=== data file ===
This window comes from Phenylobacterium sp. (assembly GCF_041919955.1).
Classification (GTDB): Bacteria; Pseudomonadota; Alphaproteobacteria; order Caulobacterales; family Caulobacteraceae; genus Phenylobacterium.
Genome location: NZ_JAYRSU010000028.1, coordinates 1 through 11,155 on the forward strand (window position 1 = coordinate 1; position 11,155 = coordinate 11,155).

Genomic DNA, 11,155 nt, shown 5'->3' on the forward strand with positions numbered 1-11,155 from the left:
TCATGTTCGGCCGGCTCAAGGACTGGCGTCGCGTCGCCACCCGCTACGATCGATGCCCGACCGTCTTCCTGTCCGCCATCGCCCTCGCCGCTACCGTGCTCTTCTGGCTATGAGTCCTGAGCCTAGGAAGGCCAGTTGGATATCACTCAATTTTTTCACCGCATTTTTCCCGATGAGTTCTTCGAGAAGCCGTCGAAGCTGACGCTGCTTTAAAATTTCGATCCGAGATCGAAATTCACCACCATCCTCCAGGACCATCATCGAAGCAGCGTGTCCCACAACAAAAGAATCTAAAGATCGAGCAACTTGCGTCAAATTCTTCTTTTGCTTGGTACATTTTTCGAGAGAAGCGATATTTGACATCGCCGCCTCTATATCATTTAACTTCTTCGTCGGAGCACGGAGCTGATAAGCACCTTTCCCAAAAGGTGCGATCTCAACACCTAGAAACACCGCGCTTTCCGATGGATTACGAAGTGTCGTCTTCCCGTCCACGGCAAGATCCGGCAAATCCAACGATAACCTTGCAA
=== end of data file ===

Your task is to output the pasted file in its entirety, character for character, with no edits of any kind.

This window comes from Phenylobacterium sp. (assembly GCF_041919955.1).
Classification (GTDB): Bacteria; Pseudomonadota; Alphaproteobacteria; order Caulobacterales; family Caulobacteraceae; genus Phenylobacterium.
Genome location: NZ_JAYRSU010000028.1, coordinates 1 through 11,155 on the forward strand (window position 1 = coordinate 1; position 11,155 = coordinate 11,155).

Genomic DNA, 11,155 nt, shown 5'->3' on the forward strand with positions numbered 1-11,155 from the left:
TCATGTTCGGCCGGCTCAAGGACTGGCGTCGCGTCGCCACCCGCTACGATCGATGCCCGACCGTCTTCCTGTCCGCCATCGCCCTCGCCGCTACCGTGCTCTTCTGGCTATGAGTCCTGAGCCTAGGAAGGCCAGTTGGATATCACTCAATTTTTTCACCGCATTTTTCCCGATGAGTTCTTCGAGAAGCCGTCGAAGCTGACGCTGCTTTAAAATTTCGATCCGAGATCGAAATTCACCACCATCCTCCAGGACCATCATCGAAGCAGCGTGTCCCACAACAAAAGAATCTAAAGATCGAGCAACTTGCGTCAAATTCTTCTTTTGCTTGGTACATTTTTCGAGAGAAGCGATATTTGACATCGCCGCCTCTATATCATTTAACTTCTTCGTCGGAGCACGGAGCTGATAAGCACCTTTCCCAAAAGGTGCGATCTCAACACCTAGAAACACCGCGCTTTCCGATGGATTACGAAGTGTCGTCTTCCCGTCCACGGCAAGATCCGGCAAATCCAACGATAACCTTGCAA